A new laureateship award worth €150,000 was created by Ireland’s Arts Council in conjunction with University College Dublin and New York University. The award will be given to “an outstanding Irish writer of fiction” with hopes that the author will “promote [Irish] literature around the world” and “inspire the public to engage with the best Irish fiction.” The first appointment will be made in 2014.
Discovery of the Week: Fairy tales are older than previously thought. Researchers have traced stories back to prehistoric and bronze age times. For example, Beauty and the Beast and Rumplestiltskin “can be securely traced back to the emergence of the major western Indo-European subfamilies as distinct lineages between 2,500 and 6,000 years ago.” Kirsty Logan writes about the problem with fairy tales.
Recommended Reading: Kavita Das on why writers shouldn’t romanticize rejection. “Not only is it harder for writers of color to get published, but when rejecting our work, publishers tell us that what we’re writing about is too narrow and niche and won’t appeal to mainstream audiences.” Our own Bill Morris writes about the sorry state of rejection letters and literary magazine editors take your questions about them.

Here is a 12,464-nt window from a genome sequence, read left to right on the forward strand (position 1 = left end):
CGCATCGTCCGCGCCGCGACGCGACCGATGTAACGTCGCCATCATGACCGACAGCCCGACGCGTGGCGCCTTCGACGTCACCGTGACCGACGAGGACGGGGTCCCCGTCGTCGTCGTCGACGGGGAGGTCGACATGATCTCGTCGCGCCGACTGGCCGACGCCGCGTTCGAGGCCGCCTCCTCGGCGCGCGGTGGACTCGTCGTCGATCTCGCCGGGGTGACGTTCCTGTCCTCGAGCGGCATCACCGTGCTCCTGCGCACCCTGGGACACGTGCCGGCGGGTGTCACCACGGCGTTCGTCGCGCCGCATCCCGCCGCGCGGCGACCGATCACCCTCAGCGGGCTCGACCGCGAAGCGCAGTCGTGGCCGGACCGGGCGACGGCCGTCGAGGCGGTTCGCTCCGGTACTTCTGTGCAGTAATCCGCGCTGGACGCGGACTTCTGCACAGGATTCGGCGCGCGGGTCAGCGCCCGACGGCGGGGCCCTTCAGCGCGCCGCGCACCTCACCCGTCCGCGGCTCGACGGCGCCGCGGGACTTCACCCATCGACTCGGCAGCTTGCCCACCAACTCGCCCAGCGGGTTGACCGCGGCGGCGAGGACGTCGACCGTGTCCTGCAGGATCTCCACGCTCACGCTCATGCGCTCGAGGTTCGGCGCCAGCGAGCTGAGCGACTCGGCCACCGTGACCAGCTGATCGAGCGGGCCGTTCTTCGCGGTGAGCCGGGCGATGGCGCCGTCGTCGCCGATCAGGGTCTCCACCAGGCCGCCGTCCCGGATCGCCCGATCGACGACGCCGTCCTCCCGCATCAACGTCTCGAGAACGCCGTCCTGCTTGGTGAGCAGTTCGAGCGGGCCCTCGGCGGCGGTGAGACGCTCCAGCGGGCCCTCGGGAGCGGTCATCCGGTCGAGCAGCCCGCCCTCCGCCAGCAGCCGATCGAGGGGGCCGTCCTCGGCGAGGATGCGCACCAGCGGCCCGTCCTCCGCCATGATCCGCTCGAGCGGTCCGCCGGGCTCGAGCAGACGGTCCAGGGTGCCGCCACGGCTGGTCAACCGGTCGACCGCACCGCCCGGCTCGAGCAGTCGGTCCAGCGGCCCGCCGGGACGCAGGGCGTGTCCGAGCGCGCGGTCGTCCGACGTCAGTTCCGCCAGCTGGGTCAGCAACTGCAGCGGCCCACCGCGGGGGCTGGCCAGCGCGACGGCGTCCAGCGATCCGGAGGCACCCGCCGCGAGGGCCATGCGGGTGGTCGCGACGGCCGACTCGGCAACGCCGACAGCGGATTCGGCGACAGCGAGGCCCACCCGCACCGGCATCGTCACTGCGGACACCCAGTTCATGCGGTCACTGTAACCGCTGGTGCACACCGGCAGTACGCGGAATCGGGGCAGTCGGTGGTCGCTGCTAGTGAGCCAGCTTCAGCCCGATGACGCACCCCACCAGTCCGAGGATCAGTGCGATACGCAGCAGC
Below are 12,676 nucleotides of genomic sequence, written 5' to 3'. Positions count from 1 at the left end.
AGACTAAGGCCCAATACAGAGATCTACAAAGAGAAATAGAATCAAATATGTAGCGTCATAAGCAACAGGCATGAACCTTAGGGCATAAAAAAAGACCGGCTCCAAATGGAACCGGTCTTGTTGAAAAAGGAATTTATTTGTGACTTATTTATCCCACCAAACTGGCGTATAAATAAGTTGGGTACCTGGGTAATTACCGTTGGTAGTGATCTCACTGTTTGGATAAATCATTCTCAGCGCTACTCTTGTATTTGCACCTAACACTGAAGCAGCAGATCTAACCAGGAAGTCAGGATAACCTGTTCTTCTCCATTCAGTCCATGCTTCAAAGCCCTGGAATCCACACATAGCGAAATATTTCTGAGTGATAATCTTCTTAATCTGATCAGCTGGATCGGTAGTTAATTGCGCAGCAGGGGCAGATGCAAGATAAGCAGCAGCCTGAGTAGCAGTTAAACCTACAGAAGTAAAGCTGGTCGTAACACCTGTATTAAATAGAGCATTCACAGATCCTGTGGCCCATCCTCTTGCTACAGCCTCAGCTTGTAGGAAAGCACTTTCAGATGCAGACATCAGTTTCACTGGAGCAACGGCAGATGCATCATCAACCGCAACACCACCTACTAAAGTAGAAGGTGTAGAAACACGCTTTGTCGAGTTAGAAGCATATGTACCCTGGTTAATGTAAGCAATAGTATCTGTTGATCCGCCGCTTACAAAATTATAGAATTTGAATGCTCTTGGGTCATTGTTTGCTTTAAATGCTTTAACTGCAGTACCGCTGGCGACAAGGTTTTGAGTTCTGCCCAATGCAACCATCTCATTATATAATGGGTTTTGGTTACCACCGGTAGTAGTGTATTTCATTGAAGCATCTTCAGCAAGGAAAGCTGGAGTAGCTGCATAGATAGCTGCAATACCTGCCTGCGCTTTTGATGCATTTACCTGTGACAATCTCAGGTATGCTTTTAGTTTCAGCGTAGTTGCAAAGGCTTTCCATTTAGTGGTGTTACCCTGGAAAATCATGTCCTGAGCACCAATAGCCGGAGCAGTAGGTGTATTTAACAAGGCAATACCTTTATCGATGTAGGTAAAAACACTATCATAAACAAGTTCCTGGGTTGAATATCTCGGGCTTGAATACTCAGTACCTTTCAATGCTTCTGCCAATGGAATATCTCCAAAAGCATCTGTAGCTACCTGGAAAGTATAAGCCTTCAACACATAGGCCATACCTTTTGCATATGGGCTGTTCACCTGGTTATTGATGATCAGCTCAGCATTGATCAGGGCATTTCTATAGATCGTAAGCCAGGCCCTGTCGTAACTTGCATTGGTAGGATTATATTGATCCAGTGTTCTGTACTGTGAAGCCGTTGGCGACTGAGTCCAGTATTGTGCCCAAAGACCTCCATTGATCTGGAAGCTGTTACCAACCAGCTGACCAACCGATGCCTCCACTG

TNR‘s Ruth Franklin test-drives a new online dating service that “purports to match people based on their taste in literature.” Spoiler alert: Sebald lovers appear to be out of luck.
France’s top literary award, the Prix Goncourt, has been awarded to the French-Moroccan journalist and novelist Leïla Slimani, The New York Times reports. Slimani’s book, Chanson Douce, is loosely based on a tragic case in New York City in which two children were murdered by their caretaker. Earlier this year we reviewed another book that was a finalist for the prize, The Heart.